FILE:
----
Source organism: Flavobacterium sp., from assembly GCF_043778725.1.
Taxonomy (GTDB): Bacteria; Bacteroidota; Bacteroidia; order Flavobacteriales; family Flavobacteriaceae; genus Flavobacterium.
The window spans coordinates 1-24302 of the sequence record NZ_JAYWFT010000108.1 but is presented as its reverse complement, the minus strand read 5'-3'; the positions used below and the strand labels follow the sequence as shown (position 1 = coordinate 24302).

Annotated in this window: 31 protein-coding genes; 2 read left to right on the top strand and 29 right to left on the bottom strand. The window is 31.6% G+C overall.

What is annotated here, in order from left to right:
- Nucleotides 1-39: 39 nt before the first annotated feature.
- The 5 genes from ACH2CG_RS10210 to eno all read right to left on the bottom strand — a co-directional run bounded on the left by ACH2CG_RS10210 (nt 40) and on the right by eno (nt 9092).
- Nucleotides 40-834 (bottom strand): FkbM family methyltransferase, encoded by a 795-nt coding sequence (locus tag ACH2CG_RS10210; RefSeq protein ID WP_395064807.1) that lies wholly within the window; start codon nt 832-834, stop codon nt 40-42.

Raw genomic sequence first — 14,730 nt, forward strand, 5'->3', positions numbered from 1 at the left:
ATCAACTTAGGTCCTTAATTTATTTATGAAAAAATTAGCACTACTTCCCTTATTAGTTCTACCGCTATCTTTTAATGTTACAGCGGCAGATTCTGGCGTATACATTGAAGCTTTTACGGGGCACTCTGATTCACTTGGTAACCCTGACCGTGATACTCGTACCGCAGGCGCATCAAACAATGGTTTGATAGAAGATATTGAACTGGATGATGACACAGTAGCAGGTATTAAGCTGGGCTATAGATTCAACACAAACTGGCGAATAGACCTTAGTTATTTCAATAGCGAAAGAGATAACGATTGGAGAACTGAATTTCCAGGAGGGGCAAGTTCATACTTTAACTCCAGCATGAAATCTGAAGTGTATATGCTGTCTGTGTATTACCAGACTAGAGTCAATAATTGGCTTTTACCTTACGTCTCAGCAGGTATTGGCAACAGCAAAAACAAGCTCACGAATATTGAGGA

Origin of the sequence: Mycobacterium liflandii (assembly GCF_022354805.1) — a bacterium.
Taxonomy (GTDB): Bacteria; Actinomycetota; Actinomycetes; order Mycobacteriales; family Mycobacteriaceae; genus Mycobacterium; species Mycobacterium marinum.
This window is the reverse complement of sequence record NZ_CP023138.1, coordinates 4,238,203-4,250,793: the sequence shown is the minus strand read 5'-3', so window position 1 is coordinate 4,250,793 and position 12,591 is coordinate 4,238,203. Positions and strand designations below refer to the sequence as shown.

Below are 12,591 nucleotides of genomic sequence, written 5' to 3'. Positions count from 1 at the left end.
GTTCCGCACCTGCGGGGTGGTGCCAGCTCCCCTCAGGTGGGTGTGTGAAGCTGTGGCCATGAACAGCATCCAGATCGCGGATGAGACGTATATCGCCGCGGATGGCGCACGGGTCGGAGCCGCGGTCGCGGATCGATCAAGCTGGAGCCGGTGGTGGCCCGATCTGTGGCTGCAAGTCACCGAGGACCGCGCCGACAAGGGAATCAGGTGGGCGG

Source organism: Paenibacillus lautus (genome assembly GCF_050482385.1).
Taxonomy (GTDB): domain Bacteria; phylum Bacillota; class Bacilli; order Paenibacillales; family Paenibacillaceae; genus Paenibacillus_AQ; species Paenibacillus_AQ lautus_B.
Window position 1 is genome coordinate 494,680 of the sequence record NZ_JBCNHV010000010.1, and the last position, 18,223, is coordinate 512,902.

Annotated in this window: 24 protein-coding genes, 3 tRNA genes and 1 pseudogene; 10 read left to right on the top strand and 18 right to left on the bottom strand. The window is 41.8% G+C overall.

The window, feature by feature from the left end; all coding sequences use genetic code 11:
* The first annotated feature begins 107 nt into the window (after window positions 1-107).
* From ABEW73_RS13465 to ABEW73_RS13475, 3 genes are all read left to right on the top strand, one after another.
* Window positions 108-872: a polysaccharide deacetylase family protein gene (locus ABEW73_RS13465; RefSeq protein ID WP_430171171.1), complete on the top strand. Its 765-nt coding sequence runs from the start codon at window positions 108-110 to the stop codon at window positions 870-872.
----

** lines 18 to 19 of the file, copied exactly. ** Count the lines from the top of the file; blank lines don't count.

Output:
Window position 1 is genome coordinate 494,680 of the sequence record NZ_JBCNHV010000010.1, and the last position, 18,223, is coordinate 512,902.

Annotated in this window: 24 protein-coding genes, 3 tRNA genes and 1 pseudogene; 10 read left to right on the top strand and 18 right to left on the bottom strand. The window is 41.8% G+C overall.